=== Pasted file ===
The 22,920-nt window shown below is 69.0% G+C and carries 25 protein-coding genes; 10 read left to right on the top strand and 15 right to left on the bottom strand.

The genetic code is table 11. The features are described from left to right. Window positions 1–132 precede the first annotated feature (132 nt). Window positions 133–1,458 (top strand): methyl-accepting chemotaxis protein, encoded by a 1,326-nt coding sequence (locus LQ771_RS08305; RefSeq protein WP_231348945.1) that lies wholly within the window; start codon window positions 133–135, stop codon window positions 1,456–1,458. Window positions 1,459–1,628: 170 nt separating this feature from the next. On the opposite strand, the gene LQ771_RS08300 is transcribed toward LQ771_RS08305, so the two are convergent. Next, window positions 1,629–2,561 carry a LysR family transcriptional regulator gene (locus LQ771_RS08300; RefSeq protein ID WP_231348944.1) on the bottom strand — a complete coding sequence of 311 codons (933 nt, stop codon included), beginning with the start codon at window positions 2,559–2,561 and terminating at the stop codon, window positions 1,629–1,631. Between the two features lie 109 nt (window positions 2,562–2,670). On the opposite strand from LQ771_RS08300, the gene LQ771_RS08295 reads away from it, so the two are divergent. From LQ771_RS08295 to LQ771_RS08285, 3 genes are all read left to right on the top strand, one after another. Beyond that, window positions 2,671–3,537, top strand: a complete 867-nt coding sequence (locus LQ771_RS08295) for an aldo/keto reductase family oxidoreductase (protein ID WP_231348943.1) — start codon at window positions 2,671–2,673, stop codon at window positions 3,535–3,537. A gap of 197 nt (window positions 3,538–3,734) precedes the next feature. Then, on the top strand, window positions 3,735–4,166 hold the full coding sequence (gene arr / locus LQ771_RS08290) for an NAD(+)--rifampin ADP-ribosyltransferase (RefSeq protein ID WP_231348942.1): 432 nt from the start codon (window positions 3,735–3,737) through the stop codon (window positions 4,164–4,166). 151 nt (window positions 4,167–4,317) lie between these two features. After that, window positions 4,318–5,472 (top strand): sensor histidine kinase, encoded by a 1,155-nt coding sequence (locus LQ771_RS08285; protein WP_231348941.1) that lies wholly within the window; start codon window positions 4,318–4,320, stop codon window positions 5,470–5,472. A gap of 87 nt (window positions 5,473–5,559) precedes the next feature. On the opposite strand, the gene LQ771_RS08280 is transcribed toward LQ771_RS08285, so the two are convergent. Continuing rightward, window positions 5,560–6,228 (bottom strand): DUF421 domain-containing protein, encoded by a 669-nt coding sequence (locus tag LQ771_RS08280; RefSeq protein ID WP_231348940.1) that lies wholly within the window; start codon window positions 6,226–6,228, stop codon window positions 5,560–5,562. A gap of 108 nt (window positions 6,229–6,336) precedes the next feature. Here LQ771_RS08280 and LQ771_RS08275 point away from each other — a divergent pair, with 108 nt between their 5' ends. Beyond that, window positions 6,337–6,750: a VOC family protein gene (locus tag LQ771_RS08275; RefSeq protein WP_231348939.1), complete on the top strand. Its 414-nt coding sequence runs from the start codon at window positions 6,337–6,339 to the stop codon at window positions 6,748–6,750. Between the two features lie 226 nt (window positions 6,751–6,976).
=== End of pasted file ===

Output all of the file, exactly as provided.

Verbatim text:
The 22,920-nt window shown below is 69.0% G+C and carries 25 protein-coding genes; 10 read left to right on the top strand and 15 right to left on the bottom strand.

The genetic code is table 11. The features are described from left to right. Window positions 1–132 precede the first annotated feature (132 nt). Window positions 133–1,458 (top strand): methyl-accepting chemotaxis protein, encoded by a 1,326-nt coding sequence (locus LQ771_RS08305; RefSeq protein WP_231348945.1) that lies wholly within the window; start codon window positions 133–135, stop codon window positions 1,456–1,458. Window positions 1,459–1,628: 170 nt separating this feature from the next. On the opposite strand, the gene LQ771_RS08300 is transcribed toward LQ771_RS08305, so the two are convergent. Next, window positions 1,629–2,561 carry a LysR family transcriptional regulator gene (locus LQ771_RS08300; RefSeq protein ID WP_231348944.1) on the bottom strand — a complete coding sequence of 311 codons (933 nt, stop codon included), beginning with the start codon at window positions 2,559–2,561 and terminating at the stop codon, window positions 1,629–1,631. Between the two features lie 109 nt (window positions 2,562–2,670). On the opposite strand from LQ771_RS08300, the gene LQ771_RS08295 reads away from it, so the two are divergent. From LQ771_RS08295 to LQ771_RS08285, 3 genes are all read left to right on the top strand, one after another. Beyond that, window positions 2,671–3,537, top strand: a complete 867-nt coding sequence (locus LQ771_RS08295) for an aldo/keto reductase family oxidoreductase (protein ID WP_231348943.1) — start codon at window positions 2,671–2,673, stop codon at window positions 3,535–3,537. A gap of 197 nt (window positions 3,538–3,734) precedes the next feature. Then, on the top strand, window positions 3,735–4,166 hold the full coding sequence (gene arr / locus LQ771_RS08290) for an NAD(+)--rifampin ADP-ribosyltransferase (RefSeq protein ID WP_231348942.1): 432 nt from the start codon (window positions 3,735–3,737) through the stop codon (window positions 4,164–4,166). 151 nt (window positions 4,167–4,317) lie between these two features. After that, window positions 4,318–5,472 (top strand): sensor histidine kinase, encoded by a 1,155-nt coding sequence (locus LQ771_RS08285; protein WP_231348941.1) that lies wholly within the window; start codon window positions 4,318–4,320, stop codon window positions 5,470–5,472. A gap of 87 nt (window positions 5,473–5,559) precedes the next feature. On the opposite strand, the gene LQ771_RS08280 is transcribed toward LQ771_RS08285, so the two are convergent. Continuing rightward, window positions 5,560–6,228 (bottom strand): DUF421 domain-containing protein, encoded by a 669-nt coding sequence (locus tag LQ771_RS08280; RefSeq protein ID WP_231348940.1) that lies wholly within the window; start codon window positions 6,226–6,228, stop codon window positions 5,560–5,562. A gap of 108 nt (window positions 6,229–6,336) precedes the next feature. Here LQ771_RS08280 and LQ771_RS08275 point away from each other — a divergent pair, with 108 nt between their 5' ends. Beyond that, window positions 6,337–6,750: a VOC family protein gene (locus tag LQ771_RS08275; RefSeq protein WP_231348939.1), complete on the top strand. Its 414-nt coding sequence runs from the start codon at window positions 6,337–6,339 to the stop codon at window positions 6,748–6,750. Between the two features lie 226 nt (window positions 6,751–6,976).